By Yang Safia, 2014 Alumna
My experience at the KL Meets London: Poetry Education Forum back in May was nothing short of inspirational. I left feeling giddy and excited about the literary industry in Malaysia.
To loosely quote published poet Melizarani T. Selva, who was at the event:
“The poetry movement in Malaysia is experiencing a renaissance.”
I saw stars. However, I would be lying if I didn’t say I have some reservations.
After going through the Fellowship, my faith in English literature suffered greatly. I saw how my kids struggled through our poetry lessons – instead, studying for exams became their top priority.
The event had two panels; the first consisted of poetry experts, while the second consisted of people from various parts of the education industry in Malaysia.
They kicked things off with a cool lesson plan idea on how to get your students started on writing poetry:
Elaine Foster guided us through this introductory poetry lesson that you can do with your students.
Next, British poet Cat Brogan shared how she used poetry to help her students, who are mainly newly arrived refugees and immigrants to the UK.
Cat Brogan in the house!
According to Brogan, poetry gives a voice to students who are unable to communicate in English. It helps them integrate into their new environment.
Poetry acts as a bridge to discuss difficult topics surrounding the lives of students, such as domestic abuse and sexuality. Check out this video that Brogan’s class made on Islamophobia:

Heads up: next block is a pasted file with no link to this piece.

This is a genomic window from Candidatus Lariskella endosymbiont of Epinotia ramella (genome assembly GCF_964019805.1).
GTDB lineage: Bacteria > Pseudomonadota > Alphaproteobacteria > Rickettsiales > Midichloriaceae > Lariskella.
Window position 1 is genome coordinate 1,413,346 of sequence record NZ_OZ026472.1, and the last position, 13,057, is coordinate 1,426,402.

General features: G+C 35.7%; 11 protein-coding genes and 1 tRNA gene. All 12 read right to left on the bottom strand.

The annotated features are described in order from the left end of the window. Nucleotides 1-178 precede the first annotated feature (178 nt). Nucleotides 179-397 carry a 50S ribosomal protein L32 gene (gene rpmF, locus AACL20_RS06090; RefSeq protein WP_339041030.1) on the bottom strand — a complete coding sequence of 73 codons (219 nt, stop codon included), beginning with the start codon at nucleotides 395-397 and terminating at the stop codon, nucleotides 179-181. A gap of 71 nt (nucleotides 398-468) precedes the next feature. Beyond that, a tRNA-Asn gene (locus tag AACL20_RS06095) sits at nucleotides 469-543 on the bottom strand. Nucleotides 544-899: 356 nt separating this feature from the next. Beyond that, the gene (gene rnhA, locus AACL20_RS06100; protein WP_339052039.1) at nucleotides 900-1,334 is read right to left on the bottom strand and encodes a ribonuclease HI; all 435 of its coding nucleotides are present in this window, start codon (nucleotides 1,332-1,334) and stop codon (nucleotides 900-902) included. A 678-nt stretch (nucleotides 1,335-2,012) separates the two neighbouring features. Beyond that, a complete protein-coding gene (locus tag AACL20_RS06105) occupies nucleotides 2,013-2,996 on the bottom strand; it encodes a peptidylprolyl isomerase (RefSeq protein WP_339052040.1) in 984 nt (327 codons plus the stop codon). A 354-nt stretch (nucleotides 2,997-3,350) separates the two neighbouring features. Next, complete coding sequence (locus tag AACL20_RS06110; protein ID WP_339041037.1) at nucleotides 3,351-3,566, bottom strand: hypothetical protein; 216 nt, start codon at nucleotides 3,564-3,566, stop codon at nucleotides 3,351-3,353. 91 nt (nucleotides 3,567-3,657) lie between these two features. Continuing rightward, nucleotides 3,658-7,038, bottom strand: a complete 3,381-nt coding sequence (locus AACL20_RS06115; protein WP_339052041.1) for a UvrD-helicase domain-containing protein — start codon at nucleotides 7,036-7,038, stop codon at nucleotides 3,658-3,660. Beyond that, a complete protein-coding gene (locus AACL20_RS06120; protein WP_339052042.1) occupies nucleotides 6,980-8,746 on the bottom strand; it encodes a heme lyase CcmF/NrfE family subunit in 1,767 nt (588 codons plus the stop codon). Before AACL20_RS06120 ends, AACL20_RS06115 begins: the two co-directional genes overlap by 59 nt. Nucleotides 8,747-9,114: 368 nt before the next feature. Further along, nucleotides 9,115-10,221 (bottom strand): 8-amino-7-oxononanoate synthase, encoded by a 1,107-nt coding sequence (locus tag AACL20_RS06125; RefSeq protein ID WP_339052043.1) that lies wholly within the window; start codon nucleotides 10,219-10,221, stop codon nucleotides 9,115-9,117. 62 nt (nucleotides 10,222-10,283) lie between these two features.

Poetry experts take the stage
I was curious as to how we could implement Brogan’s talk in our Malaysian context. Despite me being sceptical, I had confidence that the experts knew what they were talking about.
I was expecting them to cite examples from private or international schools, but surprisingly a lot of their work was with communities living on the fringes and national schools.
While poetry is not necessarily the only tool to draw out students’ voices, it is a medium that thrives on their experiences.
It allows their voices to be heard.
One of the panelists said there is a need to push for better representation of student voices in the education system, which resonated a lot with the direction Teach For Malaysia is heading in.
During the lunch break, I was talking to this man who asked me to just call him ‘Shan’. I didn’t realise who he was until Melizarani pointed him out.
He was actually M. Shanmughalingam, the poet of Heir Conditioning. I had a fangirl moment. Literally did not expect that!
M Shanmughalingam and me!
Then it was my turn to be on the education panel.
We talked mainly about our experiences as teachers from different sectors. It was interesting to see how there is a disparity on how tertiary educators in the public sector understand the challenges that teachers face in schools.
At the same time, teachers share similar challenges regardless of whether they are in the private or public sector.
We lamented our mutual difficulty in getting school administrators to take poetry education seriously. Often we had to package poetry and performing arts as literacy programmes in order to get permission to conduct them.
The education panel
This experience has taught me that teaching poetry and literature is possible (and even impactful!) in a high-need school.
I wish I was exposed to these opportunities back when I was a Fellow, but at the same time I knew I wouldn’t have time for these types of events too.
I really encourage Teach For Malaysia to connect these poetry experts to Fellows who are interested in exploring poetry education with their students.
We want to push for more students’ voices in the education system?
Maybe poetry education is a good place to start.
Yang Safia is a 2014 Teach For Malaysia Alumna. She taught in a school in Selangor, and is currently lecturing at Sunway College. Yang continues to work with the students she taught during her Fellowship, in a personal capacity.